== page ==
The author is a founding board member of Nepal Policy Institute, an independent non-political international think tank, and a former staff of the United Nations High Commissioner for Refugees.
Two economically powerful countries are our permanent neighbors. They should be Nepal’s natural strategic partners for development
The White Paper unveiled by Finance Minister Yubaraj Khatiwada last month presents a bleak economic scenario, if not Damocles’ sword but there are no concrete indications on how the government will tackle the challenges. This could be a political ‘insurance policy’ in case government fails to address the challenges. Clearly, government had no economic blue-print on policy strategies in place. That said it is no exaggeration to say that our economic outlook is bleak.
That Prime Minister K P Oli’s India visit would instantly heal badly bruised relationship between the two countries was like a fable. It is one thing to win election and quite another thing to build divided nation. The deep divides between two countries during Oli’s first term in the office and his party’s continued anti-India raucous during election campaign are still fresh in public memory. Bridging deep and wide gaps on either side of the aisle with a sudden outburst of trust without convergence of interests is premature. Political assurances from India could not be expected to shower with investment funds while being seen capitulating under Nepal’s demand for ‘equal status’ without meaningful progress on unresolved political issues most notably those culminated after India’s blockade to Nepal.
We lost excellent opportunities in
our quest for republicanism and federalism and
missed to see
India’s uncharacteristic gesture during India visit, multiple telephone calls to Oli prior to visit and surprise advance visit of Indian Foreign Minister to Kathmandu were a sort of diplomatic coup de grace, for such moves were unexpected in Nepal. PM Modi’s moves not only surprised the nation and political elites and bureaucrats. India’s pre-emptive moves were timely, smart, and beyond symbolism. Let’s hope Oli understands the significance of this, and develops and enhances proximity into a productive working relationship between the two proud nations.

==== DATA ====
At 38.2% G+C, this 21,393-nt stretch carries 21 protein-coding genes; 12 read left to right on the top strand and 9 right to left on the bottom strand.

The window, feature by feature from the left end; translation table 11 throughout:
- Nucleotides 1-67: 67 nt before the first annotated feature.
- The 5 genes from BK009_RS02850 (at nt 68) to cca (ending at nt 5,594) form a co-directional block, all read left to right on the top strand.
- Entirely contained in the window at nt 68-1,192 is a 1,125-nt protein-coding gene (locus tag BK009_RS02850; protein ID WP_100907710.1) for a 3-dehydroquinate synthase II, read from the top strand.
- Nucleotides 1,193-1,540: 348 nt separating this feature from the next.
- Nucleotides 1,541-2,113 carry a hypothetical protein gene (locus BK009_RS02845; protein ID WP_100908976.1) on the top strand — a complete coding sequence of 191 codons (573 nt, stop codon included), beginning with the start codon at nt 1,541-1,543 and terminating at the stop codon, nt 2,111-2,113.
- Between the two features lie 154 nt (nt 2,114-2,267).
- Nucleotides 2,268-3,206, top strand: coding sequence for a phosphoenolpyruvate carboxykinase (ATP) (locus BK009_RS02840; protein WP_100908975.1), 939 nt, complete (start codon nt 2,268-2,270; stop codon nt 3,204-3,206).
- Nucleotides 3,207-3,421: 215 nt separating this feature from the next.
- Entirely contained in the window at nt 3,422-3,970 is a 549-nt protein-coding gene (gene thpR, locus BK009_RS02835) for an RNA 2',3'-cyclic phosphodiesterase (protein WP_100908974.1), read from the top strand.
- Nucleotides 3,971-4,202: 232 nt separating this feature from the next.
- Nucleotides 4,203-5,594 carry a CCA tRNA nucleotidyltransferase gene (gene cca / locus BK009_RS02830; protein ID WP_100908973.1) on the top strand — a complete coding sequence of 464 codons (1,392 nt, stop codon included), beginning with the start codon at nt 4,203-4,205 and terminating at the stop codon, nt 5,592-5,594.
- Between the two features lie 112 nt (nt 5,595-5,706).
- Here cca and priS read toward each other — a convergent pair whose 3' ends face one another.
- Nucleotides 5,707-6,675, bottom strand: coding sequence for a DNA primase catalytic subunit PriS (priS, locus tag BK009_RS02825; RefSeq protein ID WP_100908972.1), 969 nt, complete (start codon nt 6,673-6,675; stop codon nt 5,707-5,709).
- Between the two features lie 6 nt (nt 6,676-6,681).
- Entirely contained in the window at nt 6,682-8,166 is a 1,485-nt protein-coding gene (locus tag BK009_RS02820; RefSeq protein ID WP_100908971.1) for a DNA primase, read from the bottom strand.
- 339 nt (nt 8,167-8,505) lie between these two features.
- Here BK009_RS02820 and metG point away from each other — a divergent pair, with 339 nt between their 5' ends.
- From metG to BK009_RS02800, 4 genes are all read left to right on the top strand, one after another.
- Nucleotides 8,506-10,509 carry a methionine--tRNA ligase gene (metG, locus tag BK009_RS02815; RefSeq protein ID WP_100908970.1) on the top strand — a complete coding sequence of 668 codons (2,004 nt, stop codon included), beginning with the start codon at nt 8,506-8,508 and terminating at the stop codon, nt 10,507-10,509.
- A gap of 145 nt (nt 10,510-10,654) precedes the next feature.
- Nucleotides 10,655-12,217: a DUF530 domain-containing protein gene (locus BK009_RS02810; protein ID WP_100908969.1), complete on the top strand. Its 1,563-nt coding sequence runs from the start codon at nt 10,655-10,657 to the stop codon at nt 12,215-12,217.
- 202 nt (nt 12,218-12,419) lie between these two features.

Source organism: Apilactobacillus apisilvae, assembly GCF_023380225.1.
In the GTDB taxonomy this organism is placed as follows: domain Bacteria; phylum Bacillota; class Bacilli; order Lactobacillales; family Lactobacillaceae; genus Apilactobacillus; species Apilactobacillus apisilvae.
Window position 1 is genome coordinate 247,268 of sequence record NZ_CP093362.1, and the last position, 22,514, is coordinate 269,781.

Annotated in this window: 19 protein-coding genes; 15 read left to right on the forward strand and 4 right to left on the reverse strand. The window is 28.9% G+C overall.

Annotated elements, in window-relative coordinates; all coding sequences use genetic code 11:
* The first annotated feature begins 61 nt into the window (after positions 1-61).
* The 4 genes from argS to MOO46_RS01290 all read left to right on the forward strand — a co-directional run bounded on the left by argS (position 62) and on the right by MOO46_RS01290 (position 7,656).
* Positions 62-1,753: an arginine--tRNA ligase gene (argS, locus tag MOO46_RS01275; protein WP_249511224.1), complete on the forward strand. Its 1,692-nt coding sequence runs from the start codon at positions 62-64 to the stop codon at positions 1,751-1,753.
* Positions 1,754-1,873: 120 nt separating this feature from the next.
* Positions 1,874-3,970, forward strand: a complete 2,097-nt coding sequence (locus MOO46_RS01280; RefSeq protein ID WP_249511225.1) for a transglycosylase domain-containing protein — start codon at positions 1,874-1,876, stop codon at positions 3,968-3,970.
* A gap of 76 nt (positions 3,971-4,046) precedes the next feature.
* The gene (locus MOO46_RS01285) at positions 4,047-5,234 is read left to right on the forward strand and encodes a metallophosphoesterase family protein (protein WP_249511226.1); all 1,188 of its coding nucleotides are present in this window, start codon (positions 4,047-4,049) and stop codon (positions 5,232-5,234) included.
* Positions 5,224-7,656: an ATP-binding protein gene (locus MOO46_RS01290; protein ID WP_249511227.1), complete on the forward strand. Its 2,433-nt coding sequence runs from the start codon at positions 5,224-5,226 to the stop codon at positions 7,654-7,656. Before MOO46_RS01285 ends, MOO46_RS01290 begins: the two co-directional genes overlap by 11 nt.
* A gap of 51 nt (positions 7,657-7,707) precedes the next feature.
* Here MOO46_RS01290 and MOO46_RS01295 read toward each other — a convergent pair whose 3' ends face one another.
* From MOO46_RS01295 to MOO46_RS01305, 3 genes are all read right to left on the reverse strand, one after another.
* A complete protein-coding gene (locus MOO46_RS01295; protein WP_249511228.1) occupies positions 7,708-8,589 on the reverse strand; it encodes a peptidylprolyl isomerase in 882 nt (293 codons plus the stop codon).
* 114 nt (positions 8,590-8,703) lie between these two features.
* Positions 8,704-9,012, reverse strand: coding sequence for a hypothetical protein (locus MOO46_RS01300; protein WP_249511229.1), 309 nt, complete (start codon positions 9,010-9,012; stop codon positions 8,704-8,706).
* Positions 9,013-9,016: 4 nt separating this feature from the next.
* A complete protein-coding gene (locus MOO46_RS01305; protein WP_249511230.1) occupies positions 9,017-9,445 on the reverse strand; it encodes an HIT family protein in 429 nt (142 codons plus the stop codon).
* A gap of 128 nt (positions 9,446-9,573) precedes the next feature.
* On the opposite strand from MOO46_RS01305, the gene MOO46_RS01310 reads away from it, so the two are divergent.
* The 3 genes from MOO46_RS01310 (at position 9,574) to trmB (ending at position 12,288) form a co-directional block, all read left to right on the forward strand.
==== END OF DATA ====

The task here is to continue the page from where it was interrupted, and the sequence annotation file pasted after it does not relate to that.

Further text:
Despite claims of a breakthrough in mending relation, it is unclear if trust deficit has been adequately bridged to a level both establishments are comfortable to work with. India visit has certainly produced overwhelming reactions with no discernible results. PM Modi has made smart moves and openly displayed friendly gestures to PM KP Oli. If anything turns sour in future it would squarely fall on PM Oli’s lap. At international level, stakes are high.
Despite being the closest US ally in Asia, President Rodrigo Duterte of the Philippines was not deterred from forging economic alliance with China while running, side by side, bitter dispute over sovereignty over South-China Sea claims. Duterte recently said he was befriending President Xi for China now is rich with money to spend. His realistic but pragmatic approach is proving beneficial with China’s increased investments in infrastructure development and tourism sectors without compromising its traditional partnership with the US.